Anglophiles rejoice! New York City has several restaurants where you can proudly wave your Union Jack. Our five favorites follow. By Jessica Allen.
Frying’s the name of the game at Chip Shop’s dual locations in Brooklyn. Among the fried goodness on offer are haddock, shrimp, chicken, and chips (obviously). For dessert, you can nosh on a fried Bounty or Mars bar. In fact, the kitchen will fry up most anything, as long as it doesn’t “destroy our oil, kill our chefs, or irritate the health department.” Decorated with newspapers, magazines, album covers, and other memorabilia from across the pond, the restaurants also serve puddings, shepherd’s pies, baked beans on toast, and Scotch eggs.
Dear Bushwick might be located in Bushwick, Brooklyn, but its heart belongs to Britain. Have a seat in the teeny-tiny, yet attractively appointed dining area and order up such dishes as an iron skillet pork chop and whole roasted stuffed bass (for dinner) or the Yorkshire pudding skillet cake with maple syrup and stewed apples and baked salt cod and potato pie (for brunch). If you want to go all out, get the “Full English” breakfast: two eggs, ham hock beans, sausage, toast, stewed tomatoes, and watercress.
The New Yorker called the Scotch egg served at the Jones Wood Foundry “a delicious death bomb.” Other notable edibles at this Upper East Side restaurant, named for an amusement park that occupied the area many years ago, include grilled gammon steak and mash, fish and chips, blood sausage, and cottage pie. You’ll want to save room for the sticky toffee pudding. Though the park is long gone, you can get a glimpse of what once was via the restaurant’s seasonal garden area.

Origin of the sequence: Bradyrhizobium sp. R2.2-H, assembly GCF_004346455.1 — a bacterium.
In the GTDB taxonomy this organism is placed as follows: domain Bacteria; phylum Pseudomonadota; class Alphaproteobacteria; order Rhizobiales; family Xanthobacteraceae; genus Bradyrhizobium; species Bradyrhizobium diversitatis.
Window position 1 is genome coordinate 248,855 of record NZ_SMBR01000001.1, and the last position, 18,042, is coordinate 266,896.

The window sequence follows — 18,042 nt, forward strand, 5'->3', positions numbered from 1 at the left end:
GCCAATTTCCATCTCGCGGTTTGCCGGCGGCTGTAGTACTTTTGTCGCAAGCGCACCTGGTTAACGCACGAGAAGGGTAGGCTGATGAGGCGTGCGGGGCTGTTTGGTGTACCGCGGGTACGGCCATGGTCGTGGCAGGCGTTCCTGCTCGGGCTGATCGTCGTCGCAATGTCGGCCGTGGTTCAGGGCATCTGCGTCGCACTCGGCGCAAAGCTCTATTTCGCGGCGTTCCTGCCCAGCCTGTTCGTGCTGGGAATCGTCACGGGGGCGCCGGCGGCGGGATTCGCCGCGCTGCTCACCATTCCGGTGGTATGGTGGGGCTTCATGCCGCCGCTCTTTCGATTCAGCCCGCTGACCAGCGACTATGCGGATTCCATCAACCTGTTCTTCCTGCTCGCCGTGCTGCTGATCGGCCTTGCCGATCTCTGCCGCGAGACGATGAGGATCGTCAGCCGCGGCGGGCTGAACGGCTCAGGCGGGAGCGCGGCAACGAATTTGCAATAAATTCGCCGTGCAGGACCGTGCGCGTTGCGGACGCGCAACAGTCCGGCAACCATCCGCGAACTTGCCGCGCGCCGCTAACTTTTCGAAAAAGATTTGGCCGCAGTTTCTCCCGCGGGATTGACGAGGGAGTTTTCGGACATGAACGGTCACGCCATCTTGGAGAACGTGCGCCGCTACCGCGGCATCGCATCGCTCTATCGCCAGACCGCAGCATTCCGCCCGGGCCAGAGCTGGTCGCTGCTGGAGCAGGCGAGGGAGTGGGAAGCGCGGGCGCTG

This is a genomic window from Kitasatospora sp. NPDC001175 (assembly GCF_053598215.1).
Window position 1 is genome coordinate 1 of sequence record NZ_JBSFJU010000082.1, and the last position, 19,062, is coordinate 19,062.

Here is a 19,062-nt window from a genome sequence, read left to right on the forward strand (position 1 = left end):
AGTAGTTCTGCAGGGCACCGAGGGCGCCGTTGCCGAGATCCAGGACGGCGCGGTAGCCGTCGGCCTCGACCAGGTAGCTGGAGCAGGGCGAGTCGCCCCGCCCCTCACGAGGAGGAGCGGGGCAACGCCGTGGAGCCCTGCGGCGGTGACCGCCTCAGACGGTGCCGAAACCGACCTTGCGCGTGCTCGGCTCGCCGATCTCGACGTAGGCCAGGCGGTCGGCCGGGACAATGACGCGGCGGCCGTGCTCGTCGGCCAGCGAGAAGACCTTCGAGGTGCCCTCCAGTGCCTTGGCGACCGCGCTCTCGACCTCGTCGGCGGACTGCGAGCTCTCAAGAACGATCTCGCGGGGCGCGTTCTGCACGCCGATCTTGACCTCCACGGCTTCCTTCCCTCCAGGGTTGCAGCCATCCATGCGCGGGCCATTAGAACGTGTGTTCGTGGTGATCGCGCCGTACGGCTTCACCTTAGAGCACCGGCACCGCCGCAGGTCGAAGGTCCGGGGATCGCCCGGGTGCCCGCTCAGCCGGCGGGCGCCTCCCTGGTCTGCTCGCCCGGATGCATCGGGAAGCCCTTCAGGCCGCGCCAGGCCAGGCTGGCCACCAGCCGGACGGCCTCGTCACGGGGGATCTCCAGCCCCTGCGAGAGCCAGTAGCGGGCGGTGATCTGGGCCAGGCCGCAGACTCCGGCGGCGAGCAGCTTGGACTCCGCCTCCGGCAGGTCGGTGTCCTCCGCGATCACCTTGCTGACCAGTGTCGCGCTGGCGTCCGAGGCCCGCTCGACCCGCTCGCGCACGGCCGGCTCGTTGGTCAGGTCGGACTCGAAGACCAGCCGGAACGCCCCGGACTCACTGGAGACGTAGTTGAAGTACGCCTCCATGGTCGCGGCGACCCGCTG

For ten years, the Spotted Pig has been a hangout for actors, models, musicians, chefs, and just about anyone else who likes really good British pub food. Indeed, this West Village restaurant was one of the city’s first “gastropubs.” The kitchen is still overseen by award-winning Chef April Bloomfield, who hails from the West Midlands and thus knows her way around “devils on horseback” (dried and pitted fruit stuffed with chutney and wrapped in bacon) and “roll mops” (pickled herring fillets usually filled with onions or pickles), among other English delicacies.
Greenwich Avenue in Greenwich Village is the closest thing New York City has to a Little Britain neighborhood, and Tea & Sympathy sits at its heart. This restaurant prides itself on authenticity, from its teapots to its entrees like roast beef with Yorkshire pudding, steak and Guinness pie, and bangers and mash (two types of sausage with mashed potatoes and onion gravy). The afternoon tea service comes with assorted finger sandwiches, scones with clotted cream and strawberry or raspberry jam, cakes, and a big pot of hot tea.